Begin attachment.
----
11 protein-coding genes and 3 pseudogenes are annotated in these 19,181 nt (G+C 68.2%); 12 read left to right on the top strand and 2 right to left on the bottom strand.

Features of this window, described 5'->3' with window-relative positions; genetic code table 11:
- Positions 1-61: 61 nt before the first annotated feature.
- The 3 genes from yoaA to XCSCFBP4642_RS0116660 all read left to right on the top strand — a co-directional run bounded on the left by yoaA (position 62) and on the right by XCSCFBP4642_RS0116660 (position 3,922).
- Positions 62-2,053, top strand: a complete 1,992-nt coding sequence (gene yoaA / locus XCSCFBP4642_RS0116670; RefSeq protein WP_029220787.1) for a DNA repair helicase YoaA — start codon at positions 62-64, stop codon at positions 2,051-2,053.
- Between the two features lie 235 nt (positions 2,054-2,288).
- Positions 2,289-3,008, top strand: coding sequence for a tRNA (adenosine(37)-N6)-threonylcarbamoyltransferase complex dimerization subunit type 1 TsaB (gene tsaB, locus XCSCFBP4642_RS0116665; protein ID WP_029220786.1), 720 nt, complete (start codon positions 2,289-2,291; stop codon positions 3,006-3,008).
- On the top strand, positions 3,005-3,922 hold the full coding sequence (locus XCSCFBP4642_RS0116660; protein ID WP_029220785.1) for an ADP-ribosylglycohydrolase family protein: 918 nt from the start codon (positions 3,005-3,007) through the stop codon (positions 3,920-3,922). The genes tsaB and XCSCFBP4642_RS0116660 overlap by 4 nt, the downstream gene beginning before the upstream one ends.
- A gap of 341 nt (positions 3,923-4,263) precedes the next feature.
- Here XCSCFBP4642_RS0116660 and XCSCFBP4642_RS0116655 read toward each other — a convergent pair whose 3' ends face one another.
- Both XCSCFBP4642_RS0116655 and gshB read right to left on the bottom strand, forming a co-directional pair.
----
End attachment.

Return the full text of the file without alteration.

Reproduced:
11 protein-coding genes and 3 pseudogenes are annotated in these 19,181 nt (G+C 68.2%); 12 read left to right on the top strand and 2 right to left on the bottom strand.

Features of this window, described 5'->3' with window-relative positions; genetic code table 11:
- Positions 1-61: 61 nt before the first annotated feature.
- The 3 genes from yoaA to XCSCFBP4642_RS0116660 all read left to right on the top strand — a co-directional run bounded on the left by yoaA (position 62) and on the right by XCSCFBP4642_RS0116660 (position 3,922).
- Positions 62-2,053, top strand: a complete 1,992-nt coding sequence (gene yoaA / locus XCSCFBP4642_RS0116670; RefSeq protein WP_029220787.1) for a DNA repair helicase YoaA — start codon at positions 62-64, stop codon at positions 2,051-2,053.
- Between the two features lie 235 nt (positions 2,054-2,288).
- Positions 2,289-3,008, top strand: coding sequence for a tRNA (adenosine(37)-N6)-threonylcarbamoyltransferase complex dimerization subunit type 1 TsaB (gene tsaB, locus XCSCFBP4642_RS0116665; protein ID WP_029220786.1), 720 nt, complete (start codon positions 2,289-2,291; stop codon positions 3,006-3,008).
- On the top strand, positions 3,005-3,922 hold the full coding sequence (locus XCSCFBP4642_RS0116660; protein ID WP_029220785.1) for an ADP-ribosylglycohydrolase family protein: 918 nt from the start codon (positions 3,005-3,007) through the stop codon (positions 3,920-3,922). The genes tsaB and XCSCFBP4642_RS0116660 overlap by 4 nt, the downstream gene beginning before the upstream one ends.
- A gap of 341 nt (positions 3,923-4,263) precedes the next feature.
- Here XCSCFBP4642_RS0116660 and XCSCFBP4642_RS0116655 read toward each other — a convergent pair whose 3' ends face one another.
- Both XCSCFBP4642_RS0116655 and gshB read right to left on the bottom strand, forming a co-directional pair.